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Source: MIL-OSI Submissions

Source: SAFE NZ

Last week the Otago Daily Times revealed an unidentified punter placed a $10,000 bet on greyhound Zipping Sarah, who won her race at the Addington Raceway in November 2020 before testing positive for methamphetamine. Of the 481 bets placed totalling $23,083, this was by far the most significant bet placed on the dog.
SAFE spokesperson Will Appelbe said given the meth use and dodgy bets, the police should be involved.
“There’s likely more to this case than what’s emerged from the Judicial Control Authority hearing,” said Appelbe. “It should be seriously concerning for law enforcement.”
“The police have investigated doping and race-fixing in the racing industry before. This case should be no different.”
Last month the greyhound trainer Angela Turnwald was fined $3,500 and disqualified for four months after Zipping Sarah tested positive for methamphetamine. After initially failing to investigate, SAFE understands that the Ministry for Primary Industries is now making inquiries.
“We’re seriously concerned about the ongoing suffering of these dogs.”
“While it’s encouraging to see the Government will be reviewing the greyhound industry, if they are genuinely concerned about animal welfare, they must suspend racing until the review is complete.”
SAFE is New Zealand’s leading animal rights organisation.
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– Last month the greyhound trainer Angela Turnwald was fined $3,500 and disqualified for four months after their dog Zipping Sarah tested positive for methamphetamine. The Judicial Control Authority for Racing’s judgement from the case stated that “methamphetamine is a potent central nervous system stimulant which poses significant animal welfare issues” and the level of drugs in the dog’s system was “was particularly large.” In the short term, meth can enhance performance, however there are serious longer-term side effects, including increased agitation, aggression, seizures, renal failure and even death. This was the third doping case in the greyhound racing industry in the last six months, and the second to involve meth.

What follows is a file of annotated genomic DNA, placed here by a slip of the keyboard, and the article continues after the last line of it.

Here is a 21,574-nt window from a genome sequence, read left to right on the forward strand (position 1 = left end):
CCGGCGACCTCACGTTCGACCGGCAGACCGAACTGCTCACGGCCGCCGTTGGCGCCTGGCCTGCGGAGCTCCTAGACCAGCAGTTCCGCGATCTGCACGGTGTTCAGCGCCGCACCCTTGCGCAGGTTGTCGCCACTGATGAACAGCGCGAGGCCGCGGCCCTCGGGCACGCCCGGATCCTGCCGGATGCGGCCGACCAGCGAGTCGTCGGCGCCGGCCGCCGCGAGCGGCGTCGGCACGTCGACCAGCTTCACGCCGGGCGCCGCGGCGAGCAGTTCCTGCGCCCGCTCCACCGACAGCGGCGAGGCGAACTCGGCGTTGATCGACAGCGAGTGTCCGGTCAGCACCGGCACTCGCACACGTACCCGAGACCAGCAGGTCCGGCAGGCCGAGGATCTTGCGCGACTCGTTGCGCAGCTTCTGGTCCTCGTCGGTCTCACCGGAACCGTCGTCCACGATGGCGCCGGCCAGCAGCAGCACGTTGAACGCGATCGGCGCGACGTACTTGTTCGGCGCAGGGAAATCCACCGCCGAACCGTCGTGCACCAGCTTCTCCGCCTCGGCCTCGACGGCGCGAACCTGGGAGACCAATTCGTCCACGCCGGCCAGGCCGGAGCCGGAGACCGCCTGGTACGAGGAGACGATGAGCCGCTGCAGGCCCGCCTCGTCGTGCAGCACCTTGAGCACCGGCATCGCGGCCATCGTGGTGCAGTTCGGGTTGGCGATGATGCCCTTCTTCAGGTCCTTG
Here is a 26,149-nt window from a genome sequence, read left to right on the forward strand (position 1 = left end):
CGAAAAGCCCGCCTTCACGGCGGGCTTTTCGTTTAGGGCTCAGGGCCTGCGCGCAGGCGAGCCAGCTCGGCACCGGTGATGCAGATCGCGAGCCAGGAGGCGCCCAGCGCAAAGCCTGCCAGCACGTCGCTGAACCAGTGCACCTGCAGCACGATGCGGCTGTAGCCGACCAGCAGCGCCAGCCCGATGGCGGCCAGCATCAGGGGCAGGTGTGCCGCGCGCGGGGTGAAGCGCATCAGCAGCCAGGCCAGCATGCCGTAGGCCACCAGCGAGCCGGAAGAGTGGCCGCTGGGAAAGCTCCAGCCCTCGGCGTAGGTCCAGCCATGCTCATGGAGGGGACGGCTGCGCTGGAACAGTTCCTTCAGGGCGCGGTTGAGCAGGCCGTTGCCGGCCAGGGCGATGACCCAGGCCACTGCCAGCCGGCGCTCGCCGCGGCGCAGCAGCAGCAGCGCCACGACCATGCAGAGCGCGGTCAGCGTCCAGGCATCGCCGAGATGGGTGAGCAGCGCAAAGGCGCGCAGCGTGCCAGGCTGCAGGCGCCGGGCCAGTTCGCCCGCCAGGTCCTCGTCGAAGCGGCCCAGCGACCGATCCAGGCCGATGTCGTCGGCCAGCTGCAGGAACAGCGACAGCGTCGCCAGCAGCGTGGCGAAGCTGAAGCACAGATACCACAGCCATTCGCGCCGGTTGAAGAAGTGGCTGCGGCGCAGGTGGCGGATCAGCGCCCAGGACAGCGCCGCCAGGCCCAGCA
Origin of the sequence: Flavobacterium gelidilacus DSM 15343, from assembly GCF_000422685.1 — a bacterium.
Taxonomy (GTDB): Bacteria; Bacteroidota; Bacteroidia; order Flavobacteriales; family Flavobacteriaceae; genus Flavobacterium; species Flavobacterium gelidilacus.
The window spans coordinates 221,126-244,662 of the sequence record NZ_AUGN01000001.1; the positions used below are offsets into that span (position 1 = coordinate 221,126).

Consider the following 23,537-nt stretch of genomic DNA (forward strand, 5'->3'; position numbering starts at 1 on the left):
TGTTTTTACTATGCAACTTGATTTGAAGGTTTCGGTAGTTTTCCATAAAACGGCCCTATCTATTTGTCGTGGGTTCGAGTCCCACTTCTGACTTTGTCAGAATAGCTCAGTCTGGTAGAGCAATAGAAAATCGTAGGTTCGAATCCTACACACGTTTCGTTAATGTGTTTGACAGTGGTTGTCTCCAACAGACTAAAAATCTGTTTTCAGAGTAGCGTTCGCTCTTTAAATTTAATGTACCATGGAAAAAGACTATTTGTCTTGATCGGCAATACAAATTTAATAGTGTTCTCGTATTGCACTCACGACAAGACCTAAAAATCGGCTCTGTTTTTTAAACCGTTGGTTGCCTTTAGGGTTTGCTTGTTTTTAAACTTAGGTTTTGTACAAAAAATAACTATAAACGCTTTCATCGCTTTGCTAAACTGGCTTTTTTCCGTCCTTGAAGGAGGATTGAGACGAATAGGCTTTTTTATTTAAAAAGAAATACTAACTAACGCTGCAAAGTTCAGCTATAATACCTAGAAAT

– Last month, the Government announced a review of the greyhound racing industry, following reports from SAFE, the Greyhound Protection League and Grey2K USA Worldwide of ongoing cruelty within the industry. In the announcement, the Minister for Racing Hon Grant Robertson said he was not satisfied the industry was improving animal welfare, and that Greyhound Racing New Zealand had failed to provide sufficient information on changes they are making.
– The Greyhound Protection League is running a petition which asks Parliament to pass legislation to ban greyhound racing and to require all dogs that have been bred for racing be rehomed and rehabilitated.
– Photos of dogs rescued by the Greyhound Protection League.
– Greyhound racing is legal in only seven countries. A ban in the Australian Capital Territory came into force in April 2018, followed by a ban in Florida, USA, in November 2018. Since Florida is home to 11 of the USA’s 17 active dog tracks, this is a signal that greyhound racing will soon become a thing of the past in the United States.
– Information about greyhound racing in New Zealand.

MIL OSI